Speaker noise (bottom noise) from where, how to eliminate?

Definition of Noise

There are many types of noise, with different causes and manifestations.
Therefore, it is necessary to classify the noise. The following is the classification of the noise commonly seen in several audio equipment, as well as the simple description of its causes and solutions.

01 White Noise

White noise is a full-frequency random noise that sounds like a continuous “hiss,” similar to the sound of snowflakes on a TV when there is no signal.


White noise is usually produced by the gain device or amplifier in the device. If the volume is adjusted too high, it is easy to produce obvious bottom noise.
At this time need to check the sound card, software and speaker output volume, to ensure that each link is not overloaded.

PS: High-sensitivity microphones, such as condenser mics, can pick up noises that can hardly be heard by human ears in the room environment, such as air conditioning, outdoor noise, wind, etc.
Don’t neglect the influence of ambient noise when recording.

02 digital distortion

Digital distortion tends to produce a harsh “buzz” that doesn’t really sound like nature.
In general, it varies depending on the process the computer is using.
For example, digital distortion changes when different software or effectors are used.



Digital distortion is usually caused by some problem with the sound card, or by listening to the speaker connected to the same socket as the computer.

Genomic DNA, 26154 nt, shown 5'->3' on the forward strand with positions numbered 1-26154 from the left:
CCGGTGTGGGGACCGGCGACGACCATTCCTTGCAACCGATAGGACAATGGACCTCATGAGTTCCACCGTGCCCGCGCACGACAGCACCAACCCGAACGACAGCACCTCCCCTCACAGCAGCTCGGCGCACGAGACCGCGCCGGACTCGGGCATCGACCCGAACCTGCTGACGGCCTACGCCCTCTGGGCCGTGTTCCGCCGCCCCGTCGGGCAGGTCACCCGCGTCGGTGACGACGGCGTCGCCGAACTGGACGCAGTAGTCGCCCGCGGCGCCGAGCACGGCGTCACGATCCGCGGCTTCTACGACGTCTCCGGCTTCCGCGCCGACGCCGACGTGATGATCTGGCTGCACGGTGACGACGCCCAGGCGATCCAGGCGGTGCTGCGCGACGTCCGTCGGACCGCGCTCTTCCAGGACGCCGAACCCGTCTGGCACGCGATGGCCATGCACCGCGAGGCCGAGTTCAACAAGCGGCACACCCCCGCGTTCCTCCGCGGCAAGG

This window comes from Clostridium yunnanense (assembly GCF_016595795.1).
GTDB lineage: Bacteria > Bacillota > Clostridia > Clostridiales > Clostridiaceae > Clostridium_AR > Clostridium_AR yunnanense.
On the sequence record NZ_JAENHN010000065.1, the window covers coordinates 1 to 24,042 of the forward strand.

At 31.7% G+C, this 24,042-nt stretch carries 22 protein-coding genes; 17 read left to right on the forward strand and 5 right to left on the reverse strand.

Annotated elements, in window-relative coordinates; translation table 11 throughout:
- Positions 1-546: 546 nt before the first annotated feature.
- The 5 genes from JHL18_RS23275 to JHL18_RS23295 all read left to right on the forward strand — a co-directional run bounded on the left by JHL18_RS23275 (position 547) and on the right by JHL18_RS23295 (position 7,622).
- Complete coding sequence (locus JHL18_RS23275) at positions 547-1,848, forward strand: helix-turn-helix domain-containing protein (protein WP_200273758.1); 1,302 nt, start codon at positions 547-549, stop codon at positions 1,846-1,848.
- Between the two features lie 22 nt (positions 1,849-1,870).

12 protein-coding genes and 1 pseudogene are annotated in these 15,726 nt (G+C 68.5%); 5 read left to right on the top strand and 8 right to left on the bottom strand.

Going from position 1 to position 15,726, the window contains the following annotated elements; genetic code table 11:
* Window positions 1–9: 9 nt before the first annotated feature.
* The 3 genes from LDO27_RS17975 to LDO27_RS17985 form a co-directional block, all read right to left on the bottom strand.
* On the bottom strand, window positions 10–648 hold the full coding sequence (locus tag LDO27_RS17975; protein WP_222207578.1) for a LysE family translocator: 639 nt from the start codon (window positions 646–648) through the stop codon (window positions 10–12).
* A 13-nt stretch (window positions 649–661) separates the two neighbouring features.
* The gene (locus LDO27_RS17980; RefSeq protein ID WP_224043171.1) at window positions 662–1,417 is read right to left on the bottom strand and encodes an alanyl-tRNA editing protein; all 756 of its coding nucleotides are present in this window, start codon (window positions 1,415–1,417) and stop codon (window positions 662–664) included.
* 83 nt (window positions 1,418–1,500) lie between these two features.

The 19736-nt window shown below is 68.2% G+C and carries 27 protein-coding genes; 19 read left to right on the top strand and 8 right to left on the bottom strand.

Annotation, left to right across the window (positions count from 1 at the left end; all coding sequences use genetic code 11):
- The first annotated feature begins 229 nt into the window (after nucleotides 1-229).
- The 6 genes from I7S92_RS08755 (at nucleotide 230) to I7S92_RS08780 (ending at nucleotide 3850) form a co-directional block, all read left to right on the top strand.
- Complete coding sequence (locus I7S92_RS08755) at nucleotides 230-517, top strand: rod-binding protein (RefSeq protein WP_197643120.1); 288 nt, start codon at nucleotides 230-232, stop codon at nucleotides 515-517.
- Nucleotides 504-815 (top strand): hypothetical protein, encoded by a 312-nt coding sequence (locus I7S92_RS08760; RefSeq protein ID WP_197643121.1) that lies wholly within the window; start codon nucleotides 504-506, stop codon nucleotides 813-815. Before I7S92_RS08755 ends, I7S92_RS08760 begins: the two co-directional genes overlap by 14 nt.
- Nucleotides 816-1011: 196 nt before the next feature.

Make sure the power of your listening speaker or other playback device (such as a listening controller) is connected to a separate power outlet for your computer and other digital devices.
Or use a reliable power adapter.

03Respond to the roar

Feedback usually occurs when the microphone is too close to the speaker and the microphone picks up the sound of the speaker.
This produces a shrill, high-frequency noise, often heard when watching small bands perform tuning.


When recording, wear headphones instead of listening to the speaker, so that the microphone will not pick up the speaker sound excitation.
When the performance or performance does not have the condition to use the headset, can be farther away from the speaker, and adjust the microphone gain.

04 A crackling noise

These sounds can usually be divided into two categories:

One is the random distribution of crackles, most likely due to a software parameter setting problem.
Increasing the Buffer Size should do the trick.

The second is rhythmic crackling, such as a half-second crackle, which may be caused by damaged sound cards or improperly installed drives.



Such crackling noise is often caused by incompatible sound card software or drivers.
Such as setting the Buffer Size too low, having bluetooth or wireless access in the system, or poor software compatibility.
Can go up official website the relevant content that inquires the software compatibility of sound card, see oneself computer did not reach the minimum requirement that sound card needs.

If you have this kind of noise coming from your speaker, try unplugging the speaker into your headphones to see where the noise is coming from.

Post time: Dec-31-2020
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